Nicolas Sarkozy hopes for re-election as French president. But his ratings are low and time is running out.
He keeps the French media busy: one day he will publish an official letter to the French people, the next he'll make casual contact with French citizens, on another occasion he'll use election campaign events to present himself like a polemic statesman. And wherever he goes, Nicolas Sarkozy, the French politician with Hungarian and Greek-Jewish roots, is always a straight-talker.
Sarkozy and the high-pressure cleaner
Nicolas Sarkozy gained international fame in June 2005 when he visited the family of an 11-year old boy, who had been shot dead by a stray bullet in crossfire between rival gangs in the town of La Courneuve near Paris. As France's interior minister at the time, he was in charge of internal security in the suburbs surrounding the big French cities, which are often characterized by a lack of jobs and prospects. During his visit he said the suburb needed "cleaning out with a Kärcher [a pressure washer]" – and this line became so famous that it was dragged out again and again afterwards by journalists worldwide and gained the German maker of high pressure water cleaners some questionable fame, too.
Only a few months later, two teenagers from migratory families on the run from the police were killed after being electrocuted when they jumped over a fence. Violent riots broke out as a result in many suburbs, with cars going up in flames. Nicolas Sarkozy travelled to the crime scenes with the police, and showed himself as the tough politician who was cracking down on the problem. Again, he used plain words to address the rioters: "Let me tell those who set fire to a bus and those are responsible for the hospitalization of an 18-month-old child: You are scum."
Internal security as an ongoing theme
Sarkozy started his political career as the mayor of the rich Paris suburb of Neuilly-sur-Seine between 1983 and 2002. He became interior minister for the first time under Prime Minister Jean-Pierre Raffarin, and after a short stint as France's super minister of Economy and Finances he became interior minister again under Dominique de Villepin. In this position he developed a strong liking for the fields of migration and internal security. He made his stance clear: If you want to live in France and benefit from the right of residence, you have to respect the law.
On May 6, 2007, Nicolas Sarkozy was elected president for the first time. He quickly found his way in foreign politics, too. During his first visit in Berlin he said there was nothing worth sacrificing the French-German friendship for, a friendship which had previously been tested on so many occasions.
Chancellor Angela Merkel and President Nicolas Sarkozy enjoy celebrating this German-French friendship. During the euro crisis the two gained themselves the nickname 'Merkozy', a reference to their strong alliance in the attempts to get Europe out of the crisis.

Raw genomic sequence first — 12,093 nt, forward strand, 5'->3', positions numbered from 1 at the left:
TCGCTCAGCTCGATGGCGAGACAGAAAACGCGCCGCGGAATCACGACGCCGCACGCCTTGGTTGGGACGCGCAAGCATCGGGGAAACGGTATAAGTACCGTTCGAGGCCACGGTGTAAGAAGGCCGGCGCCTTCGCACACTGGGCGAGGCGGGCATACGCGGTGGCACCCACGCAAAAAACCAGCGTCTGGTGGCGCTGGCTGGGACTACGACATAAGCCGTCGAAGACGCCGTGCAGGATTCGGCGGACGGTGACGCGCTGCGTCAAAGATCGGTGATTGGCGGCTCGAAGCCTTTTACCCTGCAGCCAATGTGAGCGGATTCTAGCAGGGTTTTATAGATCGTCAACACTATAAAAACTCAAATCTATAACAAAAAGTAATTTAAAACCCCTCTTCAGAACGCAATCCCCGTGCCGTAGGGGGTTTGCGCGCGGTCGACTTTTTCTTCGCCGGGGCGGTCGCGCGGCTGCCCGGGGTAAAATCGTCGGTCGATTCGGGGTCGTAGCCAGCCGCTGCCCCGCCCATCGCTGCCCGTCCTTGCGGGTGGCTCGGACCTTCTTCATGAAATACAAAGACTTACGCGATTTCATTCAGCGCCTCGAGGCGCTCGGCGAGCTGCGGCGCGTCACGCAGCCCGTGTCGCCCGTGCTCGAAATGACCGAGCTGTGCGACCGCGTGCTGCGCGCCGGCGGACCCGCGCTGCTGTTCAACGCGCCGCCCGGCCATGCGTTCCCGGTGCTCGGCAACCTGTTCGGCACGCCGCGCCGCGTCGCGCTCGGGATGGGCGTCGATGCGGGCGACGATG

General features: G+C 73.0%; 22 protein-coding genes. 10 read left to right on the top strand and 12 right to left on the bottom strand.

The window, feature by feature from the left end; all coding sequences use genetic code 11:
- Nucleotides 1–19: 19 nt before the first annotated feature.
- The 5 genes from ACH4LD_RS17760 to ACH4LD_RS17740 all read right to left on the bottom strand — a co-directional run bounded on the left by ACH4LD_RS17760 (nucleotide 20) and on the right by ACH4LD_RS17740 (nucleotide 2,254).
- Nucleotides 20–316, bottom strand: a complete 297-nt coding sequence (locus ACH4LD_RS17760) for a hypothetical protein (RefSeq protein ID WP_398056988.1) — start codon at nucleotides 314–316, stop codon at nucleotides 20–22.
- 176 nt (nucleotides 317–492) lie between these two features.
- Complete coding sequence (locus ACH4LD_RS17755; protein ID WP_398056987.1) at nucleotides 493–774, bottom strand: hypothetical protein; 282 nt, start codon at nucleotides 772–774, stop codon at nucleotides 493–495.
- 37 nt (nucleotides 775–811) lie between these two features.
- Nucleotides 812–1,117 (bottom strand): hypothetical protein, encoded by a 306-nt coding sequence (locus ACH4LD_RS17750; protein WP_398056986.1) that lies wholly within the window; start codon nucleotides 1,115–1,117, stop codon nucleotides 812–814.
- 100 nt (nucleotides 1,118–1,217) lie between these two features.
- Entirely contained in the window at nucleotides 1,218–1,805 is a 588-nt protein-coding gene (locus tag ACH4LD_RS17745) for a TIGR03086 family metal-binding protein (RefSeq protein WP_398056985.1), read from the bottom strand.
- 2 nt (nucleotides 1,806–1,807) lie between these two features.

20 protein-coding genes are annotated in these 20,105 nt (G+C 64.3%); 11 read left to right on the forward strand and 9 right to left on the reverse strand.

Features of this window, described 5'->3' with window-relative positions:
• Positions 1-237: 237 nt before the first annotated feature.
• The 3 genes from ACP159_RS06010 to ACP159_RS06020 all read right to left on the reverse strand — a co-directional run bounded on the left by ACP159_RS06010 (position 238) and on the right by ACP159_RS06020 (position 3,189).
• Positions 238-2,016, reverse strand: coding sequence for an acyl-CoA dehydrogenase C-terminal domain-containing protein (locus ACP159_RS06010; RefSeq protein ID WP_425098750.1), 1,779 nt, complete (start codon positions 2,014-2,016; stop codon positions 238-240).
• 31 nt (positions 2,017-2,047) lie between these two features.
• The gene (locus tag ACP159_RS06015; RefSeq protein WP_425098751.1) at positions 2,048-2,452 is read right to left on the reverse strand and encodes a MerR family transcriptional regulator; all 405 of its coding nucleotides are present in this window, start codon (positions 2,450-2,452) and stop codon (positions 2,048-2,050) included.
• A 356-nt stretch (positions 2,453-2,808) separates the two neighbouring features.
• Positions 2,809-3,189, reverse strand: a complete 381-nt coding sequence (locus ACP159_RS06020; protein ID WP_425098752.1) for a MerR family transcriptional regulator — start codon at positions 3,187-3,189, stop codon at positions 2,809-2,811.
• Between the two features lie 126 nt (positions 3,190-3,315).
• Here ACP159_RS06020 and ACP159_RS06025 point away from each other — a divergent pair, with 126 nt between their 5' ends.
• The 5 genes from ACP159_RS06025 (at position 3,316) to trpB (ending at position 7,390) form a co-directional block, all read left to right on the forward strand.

But Sarkozy has also worked on his foreign-policy profile beyond Europe's borders since he became President. As a result of his efforts, France became the first country in 2011 to recognize the Libyan interim government. And in contrast to the German government, Sarkozy did call for an air strike against the Gadhafi regime in Libya. Sarkozy claimed the future of Libya was a matter for the Libyan people, but "if we intervene alongside the Arab states," he continued, "we do it in the name of a universal conscience which cannot tolerate such crimes."
Sarko's plunge in popularity
For a long time, however, level of support for Sarkozy was nonetheless low. According to polls, voters were more interested in how the future president wanted to guarantee jobs and social security and how he intended to resolve the economic crisis. Sarkozy's answers, it seems, didn't convince the French, and not even stories about his exciting private life with his third wife, former model Carla Bruni, and little daughter Giulia could help.
But things changed in March 2012, with the atrocious attacks in Toulouse and Montauban, where seven people were killed - among them three Jewish children and a teacher. Sarkozy's favorite topic, internal security, was back on the agenda. The president wrote a 'Letter to the French people,' calling what happened in Toulouse and Montauban "an attack on France".
The president presented himself like the big statesman in times of domestic crisis and launched a massive manhunt for the perpetrator, which was successful: just days after the attacks the killer was killed. Sarkozy announced there would be new anti-terrorism laws, and his poll ratings rose again. Just days before the elections, Sarkozy is now having a neck-and neck race with his socialist challenger Francois Hollande.
Lose in second ballot?
Sarkozy doesn't miss out on opportunities which allow him to present himself like an agile and active statesman - something, he says, that clearly distinguishes him from his challenger Hollande. Sarkozy's message to the voters is clear: You have to show an ability to act in order to resolve the crises that France saw in the last four years. He is always good for a bit of pathos here and there, like in this quote: "France has suffered. But it's overcome the crises because we took action. If we hadn't moved we would have rushed headlong towards ruin."
Despite all efforts - polls and preliminary forecasts see Sarkozy lose nonetheless. It now looks like Francois Hollande will be elected president - if not in the first, then in the second ballot on May 6 at the latest.
Author: Daphne Grathwohl / nh
Editor: Joanna Impey